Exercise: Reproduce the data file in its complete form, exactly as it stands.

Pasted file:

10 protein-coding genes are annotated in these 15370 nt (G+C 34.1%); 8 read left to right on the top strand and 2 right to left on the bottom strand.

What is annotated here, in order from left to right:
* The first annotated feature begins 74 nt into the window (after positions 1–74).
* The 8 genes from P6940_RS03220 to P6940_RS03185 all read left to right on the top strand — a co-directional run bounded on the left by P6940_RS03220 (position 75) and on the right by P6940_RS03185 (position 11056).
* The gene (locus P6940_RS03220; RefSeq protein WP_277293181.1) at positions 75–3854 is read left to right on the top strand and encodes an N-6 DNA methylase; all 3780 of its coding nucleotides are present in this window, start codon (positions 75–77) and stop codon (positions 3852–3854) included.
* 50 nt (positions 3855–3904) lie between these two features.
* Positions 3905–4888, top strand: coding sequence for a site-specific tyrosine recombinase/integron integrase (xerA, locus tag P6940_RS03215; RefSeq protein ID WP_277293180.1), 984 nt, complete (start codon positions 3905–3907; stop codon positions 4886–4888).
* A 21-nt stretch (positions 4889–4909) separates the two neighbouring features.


10 protein-coding genes are annotated in these 15370 nt (G+C 34.1%); 8 read left to right on the top strand and 2 right to left on the bottom strand.

What is annotated here, in order from left to right:
* The first annotated feature begins 74 nt into the window (after positions 1–74).
* The 8 genes from P6940_RS03220 to P6940_RS03185 all read left to right on the top strand — a co-directional run bounded on the left by P6940_RS03220 (position 75) and on the right by P6940_RS03185 (position 11056).
* The gene (locus P6940_RS03220; RefSeq protein WP_277293181.1) at positions 75–3854 is read left to right on the top strand and encodes an N-6 DNA methylase; all 3780 of its coding nucleotides are present in this window, start codon (positions 75–77) and stop codon (positions 3852–3854) included.
* 50 nt (positions 3855–3904) lie between these two features.
* Positions 3905–4888, top strand: coding sequence for a site-specific tyrosine recombinase/integron integrase (xerA, locus tag P6940_RS03215; RefSeq protein ID WP_277293180.1), 984 nt, complete (start codon positions 3905–3907; stop codon positions 4886–4888).
* A 21-nt stretch (positions 4889–4909) separates the two neighbouring features.